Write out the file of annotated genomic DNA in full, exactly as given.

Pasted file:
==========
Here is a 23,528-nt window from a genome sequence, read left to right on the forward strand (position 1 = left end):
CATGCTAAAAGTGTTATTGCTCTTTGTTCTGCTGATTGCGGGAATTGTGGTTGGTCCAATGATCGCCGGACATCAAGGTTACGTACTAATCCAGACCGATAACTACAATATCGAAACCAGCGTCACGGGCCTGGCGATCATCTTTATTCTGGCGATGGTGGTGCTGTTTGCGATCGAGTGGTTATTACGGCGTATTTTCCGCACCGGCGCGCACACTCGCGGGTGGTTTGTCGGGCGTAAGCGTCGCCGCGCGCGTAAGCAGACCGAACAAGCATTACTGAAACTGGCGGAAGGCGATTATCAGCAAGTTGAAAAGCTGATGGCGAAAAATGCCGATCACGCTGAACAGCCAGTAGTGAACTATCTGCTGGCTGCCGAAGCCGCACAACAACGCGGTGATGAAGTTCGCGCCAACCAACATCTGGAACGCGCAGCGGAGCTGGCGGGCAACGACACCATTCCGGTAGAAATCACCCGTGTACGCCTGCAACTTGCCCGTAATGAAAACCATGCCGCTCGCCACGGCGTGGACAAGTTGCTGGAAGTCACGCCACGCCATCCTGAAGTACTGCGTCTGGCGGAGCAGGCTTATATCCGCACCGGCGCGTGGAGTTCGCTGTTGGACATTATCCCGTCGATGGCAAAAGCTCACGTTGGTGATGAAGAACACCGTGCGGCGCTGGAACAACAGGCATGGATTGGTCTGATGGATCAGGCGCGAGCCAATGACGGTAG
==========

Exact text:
Here is a 23,528-nt window from a genome sequence, read left to right on the forward strand (position 1 = left end):
CATGCTAAAAGTGTTATTGCTCTTTGTTCTGCTGATTGCGGGAATTGTGGTTGGTCCAATGATCGCCGGACATCAAGGTTACGTACTAATCCAGACCGATAACTACAATATCGAAACCAGCGTCACGGGCCTGGCGATCATCTTTATTCTGGCGATGGTGGTGCTGTTTGCGATCGAGTGGTTATTACGGCGTATTTTCCGCACCGGCGCGCACACTCGCGGGTGGTTTGTCGGGCGTAAGCGTCGCCGCGCGCGTAAGCAGACCGAACAAGCATTACTGAAACTGGCGGAAGGCGATTATCAGCAAGTTGAAAAGCTGATGGCGAAAAATGCCGATCACGCTGAACAGCCAGTAGTGAACTATCTGCTGGCTGCCGAAGCCGCACAACAACGCGGTGATGAAGTTCGCGCCAACCAACATCTGGAACGCGCAGCGGAGCTGGCGGGCAACGACACCATTCCGGTAGAAATCACCCGTGTACGCCTGCAACTTGCCCGTAATGAAAACCATGCCGCTCGCCACGGCGTGGACAAGTTGCTGGAAGTCACGCCACGCCATCCTGAAGTACTGCGTCTGGCGGAGCAGGCTTATATCCGCACCGGCGCGTGGAGTTCGCTGTTGGACATTATCCCGTCGATGGCAAAAGCTCACGTTGGTGATGAAGAACACCGTGCGGCGCTGGAACAACAGGCATGGATTGGTCTGATGGATCAGGCGCGAGCCAATGACGGTAG